The Morning After

Dredging up the lessons of past ages, while struggling with the new realities of AI.

The Morning After
Midjourney Art, Reivin Alexandria

Change takes some getting used to. When something great is surpassed or upstaged, what was celebrated before suddenly takes on the brittle quality of a too-shiny ancient mirror — an example would be the appearance of the electric guitar, which drew the young generation away from orchestral music.

I don't remember the 50s; it was before my time. But the excited minds stirred up over the advent of AI are reminding me of what happened with Chuck Berry's first riffs, telling us about his friend Johnny on a 1957 Gibson.

Neural networks have been around for decades. When I attended Burning Man, almost 30 years ago, my camp-mate worked for NASA; he shrugged when I tried to pry him open about the neural nets he was building at his job. This self-described New Yorker carried a GPS in his pocket which he relied on to figure out which way to go in the Nevada desert; he complained about flaky satellite signals. Look, I told him, pointing at stage lights about a mile away, the concert is right there; we can just walk in a straight line. But, no, he wanted to take the slow route and navigate by direction and terrain using the instrument in his hand.

My feeling of disdain towards new tech exploded into nothing last November, the first time I played with DALL·E 2. In under a minute, this image-generation AI produced what I had pined for as someone with a deficit of skills as an illustrator; suddenly, I was staring at what looked like the perfect hero image for my website. I could have been paying someone all this time, but instead, my extra cash went to travel, beer and food. I remembered hearing about the training of neural networks and how they would make us all obsolete. 

ChatGPT isn’t just a threat to my job—as a coder, I have to admire the nice formatting delivered with the less-than-perfect code it reels off in a few seconds. There is also the existential question. What if human sympathy is automated into irrelevance? Will therapists and doctors, physicists and marketing gurus, not to mention journalists, all start speaking the same language of grievance and sudden irrelevance? You can imagine them all standing around the bar with a slice of pineapple sticking out of their pink cocktails, pointing to the news AI missed on the nightly show.

Mourning After, Midjourney Art, Reivin Alexandria

Sympathy does not come cheap; even in the future, I suspect it will remain a limited if renewable resource. Any universal basic income (UBI) will assuage sore feelings for about a minute. Even now I notice on Facebook people confessing that they always thought of themselves as no more than machines anyway; why not embrace a better, stronger, less exhaustion-prone computer, without the erratic moods or the tendency to sexualize everything? If each individual is no more than the sum of their (collective) programming, aren't we taking the metaphor of the computer too far?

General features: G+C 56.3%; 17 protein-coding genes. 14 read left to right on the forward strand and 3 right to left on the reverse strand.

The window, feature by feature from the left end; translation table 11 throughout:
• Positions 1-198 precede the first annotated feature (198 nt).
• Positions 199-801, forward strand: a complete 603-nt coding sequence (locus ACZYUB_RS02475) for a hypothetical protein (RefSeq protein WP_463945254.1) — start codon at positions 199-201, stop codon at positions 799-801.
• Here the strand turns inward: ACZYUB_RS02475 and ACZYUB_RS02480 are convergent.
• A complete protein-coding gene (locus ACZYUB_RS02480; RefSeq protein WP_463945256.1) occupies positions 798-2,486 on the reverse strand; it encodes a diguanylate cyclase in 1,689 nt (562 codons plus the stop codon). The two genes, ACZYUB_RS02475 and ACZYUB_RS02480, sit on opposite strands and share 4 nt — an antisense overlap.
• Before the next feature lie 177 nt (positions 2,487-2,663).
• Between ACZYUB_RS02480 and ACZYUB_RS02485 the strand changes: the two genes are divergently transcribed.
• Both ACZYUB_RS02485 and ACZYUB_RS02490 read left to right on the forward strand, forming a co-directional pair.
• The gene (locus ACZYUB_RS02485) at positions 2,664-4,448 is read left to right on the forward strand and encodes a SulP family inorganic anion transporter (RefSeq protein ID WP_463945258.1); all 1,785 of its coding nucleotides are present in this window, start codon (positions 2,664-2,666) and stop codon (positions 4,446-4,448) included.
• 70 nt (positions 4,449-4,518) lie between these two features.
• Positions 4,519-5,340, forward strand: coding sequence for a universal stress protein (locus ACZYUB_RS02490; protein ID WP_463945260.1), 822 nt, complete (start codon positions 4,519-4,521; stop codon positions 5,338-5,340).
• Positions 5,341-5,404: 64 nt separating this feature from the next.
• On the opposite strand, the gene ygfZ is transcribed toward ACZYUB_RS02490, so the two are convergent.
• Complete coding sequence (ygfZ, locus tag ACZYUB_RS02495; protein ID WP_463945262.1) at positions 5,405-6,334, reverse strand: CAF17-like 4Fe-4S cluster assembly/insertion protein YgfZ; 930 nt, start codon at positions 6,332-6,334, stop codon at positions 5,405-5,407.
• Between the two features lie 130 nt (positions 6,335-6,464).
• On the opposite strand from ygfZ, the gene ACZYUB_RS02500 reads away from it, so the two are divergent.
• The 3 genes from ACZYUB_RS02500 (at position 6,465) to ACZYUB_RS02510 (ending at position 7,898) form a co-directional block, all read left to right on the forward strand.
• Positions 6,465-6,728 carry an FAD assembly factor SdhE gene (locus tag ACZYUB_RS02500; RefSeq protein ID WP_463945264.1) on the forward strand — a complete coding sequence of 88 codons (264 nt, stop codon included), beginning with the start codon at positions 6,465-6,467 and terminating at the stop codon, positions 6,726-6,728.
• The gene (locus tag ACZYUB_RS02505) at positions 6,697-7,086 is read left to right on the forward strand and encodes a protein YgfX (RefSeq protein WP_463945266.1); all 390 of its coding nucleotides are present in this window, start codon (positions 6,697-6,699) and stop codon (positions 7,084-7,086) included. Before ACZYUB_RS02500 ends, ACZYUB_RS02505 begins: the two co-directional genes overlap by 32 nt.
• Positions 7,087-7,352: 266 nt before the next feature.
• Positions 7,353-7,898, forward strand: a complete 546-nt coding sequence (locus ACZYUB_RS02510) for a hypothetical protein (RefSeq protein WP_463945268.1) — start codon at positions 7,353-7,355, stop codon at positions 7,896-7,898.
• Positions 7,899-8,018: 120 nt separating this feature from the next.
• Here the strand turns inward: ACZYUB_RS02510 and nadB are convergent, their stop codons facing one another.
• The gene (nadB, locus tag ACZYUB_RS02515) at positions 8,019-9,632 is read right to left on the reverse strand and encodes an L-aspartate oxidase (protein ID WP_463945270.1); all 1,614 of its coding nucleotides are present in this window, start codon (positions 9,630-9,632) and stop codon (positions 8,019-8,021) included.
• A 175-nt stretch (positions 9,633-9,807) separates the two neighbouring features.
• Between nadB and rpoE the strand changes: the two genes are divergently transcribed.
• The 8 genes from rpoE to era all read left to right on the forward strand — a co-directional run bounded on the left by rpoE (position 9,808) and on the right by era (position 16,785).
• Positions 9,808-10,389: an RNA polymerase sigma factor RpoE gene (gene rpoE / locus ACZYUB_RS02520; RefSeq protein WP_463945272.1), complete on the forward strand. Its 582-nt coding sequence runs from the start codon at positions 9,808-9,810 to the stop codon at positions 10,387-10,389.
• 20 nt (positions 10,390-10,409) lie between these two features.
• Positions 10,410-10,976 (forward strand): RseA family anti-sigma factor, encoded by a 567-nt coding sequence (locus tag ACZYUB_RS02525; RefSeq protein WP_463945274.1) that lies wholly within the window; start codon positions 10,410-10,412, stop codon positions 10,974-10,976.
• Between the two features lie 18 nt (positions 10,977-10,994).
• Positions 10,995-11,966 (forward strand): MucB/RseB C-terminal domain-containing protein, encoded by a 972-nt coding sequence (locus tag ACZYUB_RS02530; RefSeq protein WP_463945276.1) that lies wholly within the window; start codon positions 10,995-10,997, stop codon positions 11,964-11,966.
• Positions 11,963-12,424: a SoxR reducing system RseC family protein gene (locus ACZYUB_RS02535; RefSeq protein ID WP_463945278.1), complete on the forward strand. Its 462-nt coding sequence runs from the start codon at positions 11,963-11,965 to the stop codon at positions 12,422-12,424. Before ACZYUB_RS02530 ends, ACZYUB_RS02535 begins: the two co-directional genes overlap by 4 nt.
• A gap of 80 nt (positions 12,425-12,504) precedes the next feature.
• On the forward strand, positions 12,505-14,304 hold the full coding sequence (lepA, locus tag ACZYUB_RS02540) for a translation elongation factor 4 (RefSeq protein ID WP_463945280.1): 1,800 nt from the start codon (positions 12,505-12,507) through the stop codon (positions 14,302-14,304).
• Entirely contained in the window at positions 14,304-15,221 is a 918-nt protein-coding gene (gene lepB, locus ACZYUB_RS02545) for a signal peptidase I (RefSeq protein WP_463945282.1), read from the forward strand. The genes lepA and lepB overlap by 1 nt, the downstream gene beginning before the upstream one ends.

Change takes some getting used to. Or maybe it's always felt like that. My personal memories don't begin until the 60s, but I remember watching the faces of shocked and humiliated grown-ups discussing John Lennon "the drug addict"—and my secret delight at all the consternation drifting around like cigar smoke. Will we become the pets of the AI when they take over the shopping, the cleaning, the child care? Back then, I was confident the adults would all be proved wrong by the time I graduated from Middle School. Now, I sense imminent humiliation coming my way, so maybe it's time to examine what I will learn about myself in the process. Who did I think I was before? As a writer, how much of the language that I always took for granted was actually a collective resource, invented by hordes of unnamed and forgotten ancestors? Is that commons now being commodified by a dangerous elite? Isn't the well-tempered AI just a mélange of all the stuff out there on the internet, some sort of collective unconsciousness that we can now have a conversation with? 

AI isn't going to be the last word. The end of the story is still around the corner, like a distant chorus in the classic play by Euripides, Hecuba, the character who whispers the news on that ashen morning after the fall of Troy. If we cannot conserve the context into which we have grown, how can we be sure that our culture will survive? 

The internet was designed originally, in its very protocols, to provide asynchronous communication. No surprise then that the prevailing impact of excessive internet use is a dissociative stateless existence: finding a cat to adopt is much like the experience of banking, or paying the parking meter; all activity blurs into one style of interaction with restricted (anti-creative) options.

Perhaps we will at least see ourselves better after the clarifying period in which we must learn that being creative isn't uniquely human: what defines who we are is deeper and even more mysterious than that. We are likely to remain divided even as AI assumes the insouciance of a much larger, more powerful social abstraction. As it intermediates our differences, ceding our authority to the system will become ever more inviting: let the oracle run the show.

David R. Lincoln is a novelist, poet and coder. He is the author of Mobility Lounge, a novel about the rise of the internet in the 1990s, and several chapbooks of poems, including The Interloper and By The Way. For over a decade he has been working on Geodes, a locative CMS useful for collecting psychogeographies and archiving subjective and liminal states. More on Geodes at — . More on David at —